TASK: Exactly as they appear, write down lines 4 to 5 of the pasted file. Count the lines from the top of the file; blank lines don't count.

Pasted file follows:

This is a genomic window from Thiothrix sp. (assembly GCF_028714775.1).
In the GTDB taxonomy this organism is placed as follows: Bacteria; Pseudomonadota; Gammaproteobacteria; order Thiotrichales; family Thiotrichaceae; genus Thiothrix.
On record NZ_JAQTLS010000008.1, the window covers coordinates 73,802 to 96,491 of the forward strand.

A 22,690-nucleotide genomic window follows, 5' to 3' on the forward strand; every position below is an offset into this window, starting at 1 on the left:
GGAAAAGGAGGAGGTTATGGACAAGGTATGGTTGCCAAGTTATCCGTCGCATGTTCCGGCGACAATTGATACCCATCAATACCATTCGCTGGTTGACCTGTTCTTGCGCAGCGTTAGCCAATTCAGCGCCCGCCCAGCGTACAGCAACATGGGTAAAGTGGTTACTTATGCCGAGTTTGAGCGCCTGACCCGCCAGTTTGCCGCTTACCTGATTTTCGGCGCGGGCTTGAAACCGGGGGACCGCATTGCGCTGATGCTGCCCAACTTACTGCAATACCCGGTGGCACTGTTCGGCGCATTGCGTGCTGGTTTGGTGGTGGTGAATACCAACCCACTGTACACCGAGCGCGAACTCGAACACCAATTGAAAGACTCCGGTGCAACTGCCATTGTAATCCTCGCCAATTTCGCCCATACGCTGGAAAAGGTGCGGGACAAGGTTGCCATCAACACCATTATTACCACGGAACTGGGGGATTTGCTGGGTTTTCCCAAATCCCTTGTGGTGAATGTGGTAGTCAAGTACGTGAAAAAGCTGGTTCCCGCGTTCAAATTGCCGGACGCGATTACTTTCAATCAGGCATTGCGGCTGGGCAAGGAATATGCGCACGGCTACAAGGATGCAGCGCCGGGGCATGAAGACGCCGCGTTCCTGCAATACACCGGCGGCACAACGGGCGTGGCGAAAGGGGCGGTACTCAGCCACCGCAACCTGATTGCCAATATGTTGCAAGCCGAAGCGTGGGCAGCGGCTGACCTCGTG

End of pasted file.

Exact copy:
A 22,690-nucleotide genomic window follows, 5' to 3' on the forward strand; every position below is an offset into this window, starting at 1 on the left:
GGAAAAGGAGGAGGTTATGGACAAGGTATGGTTGCCAAGTTATCCGTCGCATGTTCCGGCGACAATTGATACCCATCAATACCATTCGCTGGTTGACCTGTTCTTGCGCAGCGTTAGCCAATTCAGCGCCCGCCCAGCGTACAGCAACATGGGTAAAGTGGTTACTTATGCCGAGTTTGAGCGCCTGACCCGCCAGTTTGCCGCTTACCTGATTTTCGGCGCGGGCTTGAAACCGGGGGACCGCATTGCGCTGATGCTGCCCAACTTACTGCAATACCCGGTGGCACTGTTCGGCGCATTGCGTGCTGGTTTGGTGGTGGTGAATACCAACCCACTGTACACCGAGCGCGAACTCGAACACCAATTGAAAGACTCCGGTGCAACTGCCATTGTAATCCTCGCCAATTTCGCCCATACGCTGGAAAAGGTGCGGGACAAGGTTGCCATCAACACCATTATTACCACGGAACTGGGGGATTTGCTGGGTTTTCCCAAATCCCTTGTGGTGAATGTGGTAGTCAAGTACGTGAAAAAGCTGGTTCCCGCGTTCAAATTGCCGGACGCGATTACTTTCAATCAGGCATTGCGGCTGGGCAAGGAATATGCGCACGGCTACAAGGATGCAGCGCCGGGGCATGAAGACGCCGCGTTCCTGCAATACACCGGCGGCACAACGGGCGTGGCGAAAGGGGCGGTACTCAGCCACCGCAACCTGATTGCCAATATGTTGCAAGCCGAAGCGTGGGCAGCGGCTGACCTCGTG